Here are some simple steps to take if you are unsure about the validity of an image.

Initially be skeptical about the content and consider maybe questioning the person who sent you the file.

When was the picture taken?

Is there any information in the image that allows you to tell when the photo was taken? If not, are there any clues about it? For example, it is winter in Iran now (about 35 degrees F), and the picture you received on Twitter supposedly shows Tehran today, during a protest against the death of Gen. Qassem Soleimani. Are people wearing coats and long sleeves?

Where was the picture taken?

Is there any information in the image that you can use to know where the photo was taken? If not, can you find any clues? How about the name of a store, a building or a sign? Does the language fit what you expected to see?

  • Who took the picture?
  • Can you or the person who sent you this photo say who took the picture? If not, ask yourself: who is the source?
  • Look closely

It can be quite easy to find inconsistent lighting in a photo, indicating manipulation. Check if objects that are close to one another are lit in the same way. If one seems brighter or duller than the other, there’s a good chance they’ve been added or digitally manipulated.

Why are you receiving this now?

Make sure you are aware of the context. Think about the reason why someone is sending you or sharing on social media a photo today, not yesterday or tomorrow. False news producers take advantage of breaking news to spread disinformation and fool people.




Check out the image for other appearances on the web - Meet Google Reverse Image Search.

Google Reverse Image Search on a smartphone is easy to use and could be taught in schools.

Save or download the picture you want to verify. Usually, you would press and hold the picture on your screen until you see an option to save it.

OR

Copy the web address of the picture you want to verify. (It must be the URL of the actual photo, not of the entire web page.)

Navigate to https://images.google.com

Make your way to the browser menu, scroll down and select “Request Desktop Site.” In Google Chrome, the menu is found by clicking on the three dots at the top right of the screen. In Safari, it’s in the center at the bottom of the screen.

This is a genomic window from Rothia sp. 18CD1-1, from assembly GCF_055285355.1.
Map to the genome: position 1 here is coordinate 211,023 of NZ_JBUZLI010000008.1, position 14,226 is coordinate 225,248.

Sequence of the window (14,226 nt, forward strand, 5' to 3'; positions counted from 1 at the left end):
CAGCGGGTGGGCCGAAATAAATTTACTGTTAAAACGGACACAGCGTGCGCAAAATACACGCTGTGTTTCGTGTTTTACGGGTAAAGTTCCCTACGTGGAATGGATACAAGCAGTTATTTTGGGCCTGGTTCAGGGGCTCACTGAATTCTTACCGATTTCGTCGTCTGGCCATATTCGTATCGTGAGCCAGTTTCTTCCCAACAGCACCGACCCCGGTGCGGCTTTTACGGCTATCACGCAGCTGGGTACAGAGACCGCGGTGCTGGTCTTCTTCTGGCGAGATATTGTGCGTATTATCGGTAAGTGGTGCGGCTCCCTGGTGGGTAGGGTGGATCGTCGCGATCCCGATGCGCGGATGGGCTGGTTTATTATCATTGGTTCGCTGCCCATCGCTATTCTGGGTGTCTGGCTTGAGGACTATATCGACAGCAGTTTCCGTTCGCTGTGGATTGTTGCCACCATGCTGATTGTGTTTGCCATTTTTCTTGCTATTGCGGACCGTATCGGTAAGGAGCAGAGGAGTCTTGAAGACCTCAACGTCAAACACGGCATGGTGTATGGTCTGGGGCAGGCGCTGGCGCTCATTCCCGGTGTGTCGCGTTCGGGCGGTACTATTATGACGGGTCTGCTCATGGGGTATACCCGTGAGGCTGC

Press the camera icon in the search bar.

You now have two options: Paste the URL of the photo you want to check in the search bar. Alternatively, select the “upload an image” tab to upload the image from where you’ve saved it on your phone.

Check the results for when and where else the image was used. If you go back far enough, you should be able to find where it was originally used and, possibly, the owner of the copyright to the picture.

Tip: If you are using Google Chrome as your default mobile browser, long press on a photo you want to check and a drop-down menu will appear. Select “Search Google for this image” to initiate a reverse image search.


Next meet TinEye

TinEye is a great free tool and works just like Google Reverse Image Search. It allows you to filter the results by the “oldest” and see previous versions of the image you are searching for. This feature can be helpful when you want to prove a photo is not from today.

Here is the step-by-step to TinEye from your mobile phone:

Save or download the picture you want to verify. Usually, you would press and hold the picture on your screen until you see an option to save it.

OR
Copy the web address of the picture you want to verify. (It must be the URL of the actual photo, not of the entire web page.)

Navigate to www.tineye.com in your phone’s browser.

Select “upload image” and search for the saved copy of the picture in your phone’s documents or picture gallery.

OR

Paste the picture’s URL in the TinEye search bar.

Select one of the images returned and then toggle between “Your image” and “Image match.” You will then see the results.

Don’t forget to filter by “oldest.”



Next meet Yandex

Yandex is a Russian search engine that can be very helpful when trying to find content from the eastern side of the world. It works just like Google Reverse Image Search.

Save or download the picture you want to verify. Usually, you would press and hold the picture on your screen until you see an option to save it.

Navigate to https://yandex.com/images.

Inside the search field, click the gray camera icon, then choose from your library the file you want to verify.

Check the results for when and where else the image was used.

Note: Part of this report was written by Raymond Joseph for Africa Check, a non-partisan fact-checking organization. View the original piece on their website.

Cristina Tardáguila is the associate director of the International Fact-Checking Network and the founder of Agência Lupa. She can be reached at [email protected]